Interaction of HIV-1 integrase with polypyrimidine tract binding protein and associated splicing factor (PSF) and its impact on HIV-1 replication

Yadav, P.; Sur, S.; Desai, D.; Kulkarni, S.; Sharma, V.; Tandon, V.

Retrovirology 16(1): 12

2019


ISSN/ISBN: 1742-4690
PMID: 31036027
DOI: 10.1186/s12977-019-0474-1
Accession: 066736920

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Abstract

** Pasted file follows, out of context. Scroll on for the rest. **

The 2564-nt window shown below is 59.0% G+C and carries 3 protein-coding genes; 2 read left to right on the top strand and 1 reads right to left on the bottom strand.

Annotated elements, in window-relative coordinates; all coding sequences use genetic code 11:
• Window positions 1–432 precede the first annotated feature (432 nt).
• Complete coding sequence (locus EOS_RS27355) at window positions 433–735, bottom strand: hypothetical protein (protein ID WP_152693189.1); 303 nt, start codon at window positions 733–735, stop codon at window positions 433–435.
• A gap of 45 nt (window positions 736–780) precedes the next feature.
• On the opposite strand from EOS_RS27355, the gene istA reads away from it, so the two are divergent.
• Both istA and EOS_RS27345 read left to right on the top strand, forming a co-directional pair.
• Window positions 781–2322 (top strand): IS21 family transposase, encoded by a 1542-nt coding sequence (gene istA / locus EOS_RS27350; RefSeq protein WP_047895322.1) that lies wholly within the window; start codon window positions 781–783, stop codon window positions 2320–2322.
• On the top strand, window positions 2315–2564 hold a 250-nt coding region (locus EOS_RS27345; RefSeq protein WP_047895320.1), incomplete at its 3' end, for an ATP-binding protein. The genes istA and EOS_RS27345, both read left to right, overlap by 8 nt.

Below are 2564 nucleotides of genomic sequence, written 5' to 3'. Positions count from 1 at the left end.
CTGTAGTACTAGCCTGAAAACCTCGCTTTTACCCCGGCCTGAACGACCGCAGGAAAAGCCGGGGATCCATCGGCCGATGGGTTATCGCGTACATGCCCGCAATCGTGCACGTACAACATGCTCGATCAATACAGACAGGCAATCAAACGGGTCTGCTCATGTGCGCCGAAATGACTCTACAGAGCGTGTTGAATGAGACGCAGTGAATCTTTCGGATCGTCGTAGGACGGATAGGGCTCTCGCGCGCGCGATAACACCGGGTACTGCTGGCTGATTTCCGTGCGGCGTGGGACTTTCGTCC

The different interactions between viral proteins and cellular host proteins are required for efficient replication of HIV-1. Various reports implicated host cellular proteins as a key factor that either interact directly with HIV-1 integrase (IN) or get involved in the integration process of virus resulting in the modulation of integration step. Polypyrimidine tract binding protein and associated splicing factor (PSF) has diverse functions inside the cell such as transcriptional regulation, DNA repair, acts as nucleic acids binding protein and regulate replication and infectivity of different viruses. The protein binding study identified the association of host protein PSF with HIV-1 integrase. The siRNA knockdown (KD) of PSF resulted in increased viral replication in TZM-bl cells, suggesting PSF has negative influence on viral replication. The quantitative PCR of virus infected PSF knockdown TZM-bl cells showed more integrated DNA and viral cDNA as compared to control cells. We did not observe any significant difference between the amount of early reverse transcription products as well as infectivity of virus in the PSF KD and control TZM-bl cells. Molecular docking study supported the argument that PSF hinders the binding of viral DNA with IN. In an attempt to study the host interacting protein of IN, we have identified a new interacting host protein PSF which is a splicing factor and elucidated its role in integration and viral replication. Experimental as well as in silico analysis inferred that the host protein causes not only change in the integration events but also targets the incoming viral DNA or the integrase-viral DNA complex. The role of PSF was also investigated at early reverse transcript production as well as late stages. The PSF is causing changes in integration events, but it does not over all make any changes in the virus infectivity. MD trajectory analyses provided a strong clue of destabilization of Integrase-viral DNA complex occurred due to PSF interaction with the conserved bases of viral DNA ends that are extremely crucial contact points with integrase and indispensable for integration. Thus our study emphasizes the negative influence of PSF on HIV-1 replication.